Chronic use for prevention may result in increased risk of stroke, pulmonary embolism, endometrial cancer, uterine sarcoma, cataract
Pregnancy & Lactation
Pregnancy Category: D
Lactation: not known if excreted in breast milk, do not nurse
A:Generally acceptable. Controlled studies in pregnant women show no evidence of fetal risk.
B:May be acceptable. Either animal studies show no risk but human studies not available or animal studies showed minor risks and human studies done and showed no risk.
C:Use with caution if benefits outweigh risks. Animal studies show risk and human studies not available or neither animal nor human studies done.
D:Use in LIFE-THREATENING emergencies when no safer drug available. Positive evidence of human fetal risk.
X:Do not use in pregnancy. Risks involved outweigh potential benefits. Safer alternatives exist.
NA:Information not available.
Mechanism of Action
Selective estrogen receptor modulator: nonsteroid with potent antiestrogenic effects in breast (but may be estrogen agonist in uterus); has cytostatic effect rather than cytocidal effects (cells accumulate in Go and G1 phase of the cell cycle)
Half-Life: 7-14 hr
Peak Plasma Time: 3-6 hr
Protein binding: 99%
Peak Plasma Concentration: 40 ng/mL
Metabolism: by hepatic P450 enzyme CYP2C9, CYP2D6, CYP3A4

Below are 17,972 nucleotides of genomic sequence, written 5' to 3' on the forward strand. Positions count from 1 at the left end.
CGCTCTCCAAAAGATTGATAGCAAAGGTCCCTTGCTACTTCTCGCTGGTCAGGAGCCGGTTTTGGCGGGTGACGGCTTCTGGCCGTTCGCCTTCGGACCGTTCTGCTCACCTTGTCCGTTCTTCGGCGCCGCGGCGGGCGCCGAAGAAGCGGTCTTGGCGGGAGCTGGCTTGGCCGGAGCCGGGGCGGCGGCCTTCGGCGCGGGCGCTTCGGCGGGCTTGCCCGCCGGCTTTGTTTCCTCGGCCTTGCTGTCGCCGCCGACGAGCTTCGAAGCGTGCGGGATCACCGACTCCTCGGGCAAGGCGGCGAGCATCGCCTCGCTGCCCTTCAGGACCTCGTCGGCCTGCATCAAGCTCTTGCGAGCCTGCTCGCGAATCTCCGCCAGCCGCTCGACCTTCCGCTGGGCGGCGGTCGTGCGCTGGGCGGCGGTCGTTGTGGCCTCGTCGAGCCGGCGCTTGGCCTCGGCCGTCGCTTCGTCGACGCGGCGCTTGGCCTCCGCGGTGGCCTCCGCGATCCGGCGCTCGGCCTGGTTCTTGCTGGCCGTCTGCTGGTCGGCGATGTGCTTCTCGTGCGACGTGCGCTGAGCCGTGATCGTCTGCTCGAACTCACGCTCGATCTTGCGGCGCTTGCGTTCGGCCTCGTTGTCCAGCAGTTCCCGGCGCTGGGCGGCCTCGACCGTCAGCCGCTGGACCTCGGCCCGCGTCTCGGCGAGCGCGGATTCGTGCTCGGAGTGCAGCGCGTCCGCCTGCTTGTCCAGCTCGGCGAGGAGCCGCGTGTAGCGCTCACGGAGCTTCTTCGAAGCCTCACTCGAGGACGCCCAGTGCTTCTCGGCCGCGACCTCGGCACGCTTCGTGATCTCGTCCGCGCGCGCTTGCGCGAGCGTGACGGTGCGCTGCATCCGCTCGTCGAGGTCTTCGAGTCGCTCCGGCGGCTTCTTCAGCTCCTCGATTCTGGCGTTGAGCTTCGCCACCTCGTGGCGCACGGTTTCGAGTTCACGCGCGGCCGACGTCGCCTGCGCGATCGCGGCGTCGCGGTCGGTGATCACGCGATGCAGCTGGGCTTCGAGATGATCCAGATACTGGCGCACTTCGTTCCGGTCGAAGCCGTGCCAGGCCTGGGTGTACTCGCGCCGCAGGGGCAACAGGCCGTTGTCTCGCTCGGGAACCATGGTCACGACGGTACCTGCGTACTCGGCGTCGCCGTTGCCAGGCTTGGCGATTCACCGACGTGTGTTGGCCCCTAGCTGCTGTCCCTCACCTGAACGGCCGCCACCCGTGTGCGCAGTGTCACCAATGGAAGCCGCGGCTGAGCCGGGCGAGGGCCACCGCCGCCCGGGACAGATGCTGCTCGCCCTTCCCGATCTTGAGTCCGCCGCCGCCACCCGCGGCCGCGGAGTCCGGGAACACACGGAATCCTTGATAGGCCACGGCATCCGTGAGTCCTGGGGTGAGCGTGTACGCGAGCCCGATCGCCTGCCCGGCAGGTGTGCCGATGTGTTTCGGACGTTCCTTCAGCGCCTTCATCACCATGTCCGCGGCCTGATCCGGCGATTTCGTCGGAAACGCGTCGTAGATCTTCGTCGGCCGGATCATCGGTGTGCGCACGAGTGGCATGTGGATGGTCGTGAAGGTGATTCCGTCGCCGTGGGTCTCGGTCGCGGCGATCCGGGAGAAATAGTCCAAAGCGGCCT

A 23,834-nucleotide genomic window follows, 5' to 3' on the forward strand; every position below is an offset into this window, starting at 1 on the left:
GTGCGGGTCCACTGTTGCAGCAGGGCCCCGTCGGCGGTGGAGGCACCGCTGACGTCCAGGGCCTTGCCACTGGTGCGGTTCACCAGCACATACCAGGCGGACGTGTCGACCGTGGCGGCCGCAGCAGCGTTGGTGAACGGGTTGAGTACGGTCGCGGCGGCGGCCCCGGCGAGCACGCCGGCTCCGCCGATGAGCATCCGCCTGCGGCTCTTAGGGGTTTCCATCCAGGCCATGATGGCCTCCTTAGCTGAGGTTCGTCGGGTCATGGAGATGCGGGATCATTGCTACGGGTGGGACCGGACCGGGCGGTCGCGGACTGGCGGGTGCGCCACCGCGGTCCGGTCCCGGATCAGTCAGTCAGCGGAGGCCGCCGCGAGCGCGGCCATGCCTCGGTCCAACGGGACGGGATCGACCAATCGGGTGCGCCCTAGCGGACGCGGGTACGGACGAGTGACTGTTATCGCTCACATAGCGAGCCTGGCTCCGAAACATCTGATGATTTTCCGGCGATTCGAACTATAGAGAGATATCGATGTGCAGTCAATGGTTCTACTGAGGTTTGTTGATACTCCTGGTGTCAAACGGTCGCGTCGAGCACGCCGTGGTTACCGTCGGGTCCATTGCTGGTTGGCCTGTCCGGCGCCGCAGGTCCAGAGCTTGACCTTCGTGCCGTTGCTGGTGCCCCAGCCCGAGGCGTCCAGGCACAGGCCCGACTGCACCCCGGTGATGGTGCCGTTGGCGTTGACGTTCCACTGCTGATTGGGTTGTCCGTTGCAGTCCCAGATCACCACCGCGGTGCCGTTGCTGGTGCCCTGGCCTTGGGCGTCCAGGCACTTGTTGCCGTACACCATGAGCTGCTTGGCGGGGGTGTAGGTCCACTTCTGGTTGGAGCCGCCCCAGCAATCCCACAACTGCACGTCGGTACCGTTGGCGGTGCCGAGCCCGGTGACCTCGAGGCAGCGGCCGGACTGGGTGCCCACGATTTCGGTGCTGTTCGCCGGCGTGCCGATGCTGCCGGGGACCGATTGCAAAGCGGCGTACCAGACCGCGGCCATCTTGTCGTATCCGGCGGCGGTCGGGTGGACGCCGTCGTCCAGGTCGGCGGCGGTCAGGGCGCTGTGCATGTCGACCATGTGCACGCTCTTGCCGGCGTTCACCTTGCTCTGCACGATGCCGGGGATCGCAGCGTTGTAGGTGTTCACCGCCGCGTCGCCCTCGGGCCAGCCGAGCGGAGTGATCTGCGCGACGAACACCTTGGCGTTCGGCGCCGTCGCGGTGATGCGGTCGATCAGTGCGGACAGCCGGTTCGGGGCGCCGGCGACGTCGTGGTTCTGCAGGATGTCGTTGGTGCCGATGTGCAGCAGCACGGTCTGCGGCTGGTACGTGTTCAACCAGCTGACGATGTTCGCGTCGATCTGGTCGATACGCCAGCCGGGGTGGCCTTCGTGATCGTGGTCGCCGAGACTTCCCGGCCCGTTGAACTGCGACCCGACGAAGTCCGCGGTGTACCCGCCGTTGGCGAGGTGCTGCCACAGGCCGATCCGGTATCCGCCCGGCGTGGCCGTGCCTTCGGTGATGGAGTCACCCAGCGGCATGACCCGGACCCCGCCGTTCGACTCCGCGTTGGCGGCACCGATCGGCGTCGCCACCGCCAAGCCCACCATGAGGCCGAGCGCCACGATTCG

Metabolites: N-desmethyl tamoxifen, endoxifen
Excretion: Feces (65%), urine (9%)
Metabolized via CYP2D6 into endoxifen (4-OH-N-desmethyl-tamoxifen), its primary active metabolite
Lowered CYP2D6 activity or concomitant CYP2D6 inhibitors may reduce tamoxifen efficacy
Poor CYP2D6 metabolizers are defined as those with *4/*4 alleles
On October 18, 2006, the Pharmaceutical Science Clinical Pharmacology Subcommittee of the FDA recommended including information on CYP2D6 genotypes and their potential effect on patient outcomes in the label for tamoxifen, but they did not come to consensus on whether testing should be recommended or considered optional
Subsequent to that recommendation, branded tamoxifen (Nolvadex) was discontinued and no further guidance was given by FDA on whether to amend the label for generic tamoxifen
Recent data presented at the 2010 San Antonio Breast Cancer Symposium found the CYP2D6 allele status had no effect on any outcomes, including disease recurrence, distant recurrence, and overall survival
Further research will help elucidate the potential effect of strong CYP2D6 inhibitors, such as SSRIs, on tamoxifen metabolism, but there is no evidence to suggest that the use of such medications should influence the use of tamoxifen
Therefore, based on the data available to date, routine testing for CYP2D6 variants is not recommended
CYP2C19 heterozygous *2 carriership may be a predictive factor for patients with breast cancer using tamoxifen; this factor was associated with a longer survival among tamoxifen users in a recent study (Pharmacogenomics. 2010;11:1367-75)
Genetic testing laboratories
- The Roche Cytochrome AmpliChip P450 2D6/2C19 Genotyping and Phenotyping Assay can be used to identify 26 different alleles of CYP2D6, including *4
- The following companies offer testing for CYP2D6 variants
- DxS (http://www.dxsdiagnostics.com/)
- LabCorp (http://www.labcorp.com/)